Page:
Saturday, March 10, 5:30 pm
"Timberdoodle Walk" (for American Woodcock) at Big Brook Park,
Rte. 520, Marlboro; meet in main parking lot


Saturday, April 14,
10 am

Spring migration at Sandy Hook, meet in old Visitor Center parking lot, 1.8 miles north of park entrance


Saturday, May 5,
8:15 am

Spring migration-palooza at Allaire State Park, meet in main parking area (by historic village)

Enjoy a “woodcock walk” at Big Brook Park with Monmouth County Audubon Society March 10

American WoodcockThe Monmouth County Audubon Society will sponsor an evening field trip to Big Brook County Park in search of American Woodcock on Saturday, March 10, at 5:30 pm. Participation is free.

Located on County Road 520 in Marlboro, the original 379 acre parcel of land that established Big Brook Park was formerly used as farmland for patients at the Marlboro Psychiatric Hospital, located across the street. The Monmouth County Park System purchased this property, which once contained a piggery, dairy farm and other agricultural operations, from the state in 1997, around the time it closed the hospital. In 2010, the Park System purchased an additional 36 acres, bringing the park total to 415 acres. Named for Big Brook, which drains into the Swimming River Reservoir, the park contains forest made up of young wetland and maturing American beech, white oak, tulip poplar and hickory trees. Perhaps the park is better known for its rolling fields; made up of grasses, goldenrod and other perennials that provide a contiguous field habitat for butterflies, birds and other wildlife.

One bird species in particular is the target for this trip: the American Woodcock. American Woodcock spend most of their time hidden in fields and on the forest floor, where they probe for earthworms. On spring nights, however, their priorities change, and attracting a mate becomes more important than remaining camouflaged. Males advertise for a mate with a buzzy “peent” call. That vocalization signals the start of one wacky courtship display. The male takes flight and climbs from 50 to 100 yards into the air. He descends, zigzagging and banking while singing a liquid, chirping song. This high spiraling flight produces a melodious twittering sound as air rushes through the male's outer primary wing feathers. This display is truly like nothing else in nature and is why the group is making a special trip at dusk to experience it.

The group will meet at 5:30 pm in the parking lot of the park, located just off County Road 520.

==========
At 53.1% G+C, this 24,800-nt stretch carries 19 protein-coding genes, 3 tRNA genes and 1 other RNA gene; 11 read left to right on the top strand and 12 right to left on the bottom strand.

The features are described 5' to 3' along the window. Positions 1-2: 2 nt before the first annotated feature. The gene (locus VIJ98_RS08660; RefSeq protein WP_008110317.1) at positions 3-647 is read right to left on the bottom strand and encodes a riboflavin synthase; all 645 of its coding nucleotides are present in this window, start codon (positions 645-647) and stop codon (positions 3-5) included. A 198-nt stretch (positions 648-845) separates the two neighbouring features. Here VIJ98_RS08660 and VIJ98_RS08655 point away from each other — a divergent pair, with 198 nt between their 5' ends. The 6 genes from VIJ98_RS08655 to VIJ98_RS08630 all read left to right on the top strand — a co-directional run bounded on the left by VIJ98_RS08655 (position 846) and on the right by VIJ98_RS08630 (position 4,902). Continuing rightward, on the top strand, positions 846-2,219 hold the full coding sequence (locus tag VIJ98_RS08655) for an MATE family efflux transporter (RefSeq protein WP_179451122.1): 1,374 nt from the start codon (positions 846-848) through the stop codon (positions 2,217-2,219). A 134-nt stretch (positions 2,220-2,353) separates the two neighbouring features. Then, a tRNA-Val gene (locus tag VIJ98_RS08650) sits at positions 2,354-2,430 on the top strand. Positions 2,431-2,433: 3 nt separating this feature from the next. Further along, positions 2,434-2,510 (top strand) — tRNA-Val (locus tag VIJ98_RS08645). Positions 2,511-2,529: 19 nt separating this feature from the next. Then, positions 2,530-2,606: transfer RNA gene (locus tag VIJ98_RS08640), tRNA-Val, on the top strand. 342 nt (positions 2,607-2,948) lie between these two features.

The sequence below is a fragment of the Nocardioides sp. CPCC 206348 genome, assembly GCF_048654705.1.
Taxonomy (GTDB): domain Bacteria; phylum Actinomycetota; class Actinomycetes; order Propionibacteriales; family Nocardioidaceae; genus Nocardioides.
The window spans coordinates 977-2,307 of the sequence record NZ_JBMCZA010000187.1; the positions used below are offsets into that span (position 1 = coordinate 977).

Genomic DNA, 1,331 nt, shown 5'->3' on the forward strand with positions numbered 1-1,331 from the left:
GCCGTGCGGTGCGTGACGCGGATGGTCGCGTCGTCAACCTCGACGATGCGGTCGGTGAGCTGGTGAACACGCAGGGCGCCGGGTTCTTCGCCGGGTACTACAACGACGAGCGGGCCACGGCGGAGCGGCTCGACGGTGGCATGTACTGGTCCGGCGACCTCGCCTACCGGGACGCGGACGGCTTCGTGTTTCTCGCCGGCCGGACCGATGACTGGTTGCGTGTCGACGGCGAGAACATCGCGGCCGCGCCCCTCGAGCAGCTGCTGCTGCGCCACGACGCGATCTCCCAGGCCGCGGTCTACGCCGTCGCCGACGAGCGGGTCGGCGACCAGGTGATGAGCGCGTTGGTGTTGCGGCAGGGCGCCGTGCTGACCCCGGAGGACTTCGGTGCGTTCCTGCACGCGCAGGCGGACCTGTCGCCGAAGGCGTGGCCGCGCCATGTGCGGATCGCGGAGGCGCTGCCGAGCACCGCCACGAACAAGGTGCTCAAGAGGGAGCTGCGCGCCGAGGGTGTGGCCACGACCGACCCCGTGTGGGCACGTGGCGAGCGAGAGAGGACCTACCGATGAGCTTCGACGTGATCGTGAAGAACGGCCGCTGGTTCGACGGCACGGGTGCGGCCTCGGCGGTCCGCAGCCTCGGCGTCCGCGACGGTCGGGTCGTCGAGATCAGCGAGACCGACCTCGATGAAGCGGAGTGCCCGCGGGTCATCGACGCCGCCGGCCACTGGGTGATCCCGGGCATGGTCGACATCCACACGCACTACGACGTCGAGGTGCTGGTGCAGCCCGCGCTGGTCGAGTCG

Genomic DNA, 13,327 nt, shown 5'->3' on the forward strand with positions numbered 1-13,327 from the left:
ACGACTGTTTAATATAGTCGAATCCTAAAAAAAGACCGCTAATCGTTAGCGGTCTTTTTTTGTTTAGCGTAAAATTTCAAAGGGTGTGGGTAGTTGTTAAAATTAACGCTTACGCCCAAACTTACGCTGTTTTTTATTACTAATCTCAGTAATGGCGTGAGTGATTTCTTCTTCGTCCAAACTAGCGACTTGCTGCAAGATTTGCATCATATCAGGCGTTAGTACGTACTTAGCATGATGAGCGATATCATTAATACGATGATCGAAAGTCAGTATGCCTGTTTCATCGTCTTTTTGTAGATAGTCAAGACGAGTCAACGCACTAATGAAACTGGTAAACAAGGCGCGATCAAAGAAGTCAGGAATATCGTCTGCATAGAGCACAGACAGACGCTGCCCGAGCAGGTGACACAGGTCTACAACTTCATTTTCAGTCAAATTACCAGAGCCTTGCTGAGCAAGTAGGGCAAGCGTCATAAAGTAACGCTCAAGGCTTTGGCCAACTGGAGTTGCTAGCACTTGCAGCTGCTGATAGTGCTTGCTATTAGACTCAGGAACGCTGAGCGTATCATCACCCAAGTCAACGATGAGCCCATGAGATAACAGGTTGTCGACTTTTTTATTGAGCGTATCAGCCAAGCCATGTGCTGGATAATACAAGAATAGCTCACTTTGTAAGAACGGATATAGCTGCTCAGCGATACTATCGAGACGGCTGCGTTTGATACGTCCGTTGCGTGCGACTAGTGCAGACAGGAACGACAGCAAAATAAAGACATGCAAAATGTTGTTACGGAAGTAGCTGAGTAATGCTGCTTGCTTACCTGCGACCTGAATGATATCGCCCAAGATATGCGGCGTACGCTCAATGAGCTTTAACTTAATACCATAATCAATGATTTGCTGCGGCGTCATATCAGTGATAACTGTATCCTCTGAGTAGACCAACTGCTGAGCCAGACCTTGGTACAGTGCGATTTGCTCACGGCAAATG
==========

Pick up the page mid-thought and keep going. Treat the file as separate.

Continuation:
Participants should dress in weather-appropriate clothing, keeping in mind that temperatures drop quickly toward evening.

Visit Sandy Hook with Audubon Society April 14

Osprey nest on Sandy Hook

Spring is officially here, and with it comes the annual migration of raptors and songbirds along the Atlantic Flyway. Join the Monmouth County Audubon Society for a spring Bird Walk to look for these migrants. The event is scheduled for Saturday, April 14, on Sandy Hook.

The peninsula of Sandy Hook acts as a natural funnel to the north-flying migrants. The birds prefer flying over land to flying over water and often “lay over” at Sandy Hook to feed and renew their energy before flying over the expansive Raritan Bay and New York Harbor. This geography makes Sandy Hook an excellent place to observe many species of migrating birds in a limited area, including the nesting Osprey (shown above). The bird “guest list” changes daily at Sandy Hook, depending on weather conditions and food supply.

The trip will be led by members of the Monmouth County Audubon Society who are familiar with Sandy Hook and its birds. Linda Mack, past MCAS president and Sandy Hook trip leader, explains, “The lure of Sandy Hook isn’t just the birds. Sandy Hook is a peaceful, beautiful natural area with a variety of interesting habitats to explore. And spring is one of the best times to visit,” she concludes, “because of the abundance of birds and wildlife. Falcons such as the American Kestrel and Peregrine Falcon migrate north along the coast. The songbirds begin arriving in late March, along with the Osprey (listed as “Threatened” by the NJ Department of Environmental Protection) and the federally threatened Piping Plover.”

Anyone interested in participating in the event can meet at 10:00 am in the parking lot of the former Sandy Hook Visitor’s Center, located 1.8 miles north of the park entrance. This is across the road from the Spermaceti Cove observation boardwalk.

About our field trips

MCAS field trips are open to both members and non-members of the Monmouth County Audubon Society, and admission is always free. (Some trips occasionally require admission fees to parks, or special fares. These will be noted.) Advance registration is not required. Participants should bring binoculars and field guides and should dress appropriately for the weather, including clothing suitable for rain if the forecast is questionable. Conditions along the coast can be blustery and unpredictable at this time of year. Pets are not permitted. Why?

In case of inclement weather...

We try to run our field trips even if there are showers predicted. However, in the event of severe weather that would affect the safety of the group and restrict travel, trips are occasionally postponed or cancelled. The decision on whether or not to hold a field trip will be made by 6:00 pm the night before. In the event of a cancelled or postponed event, we will post a notice on this page as well as our Facebook page. Please check back if there are any questions.

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P.O. Box 542 • Red Bank, NJ 07701
This site was last updated on 4 March, 2018
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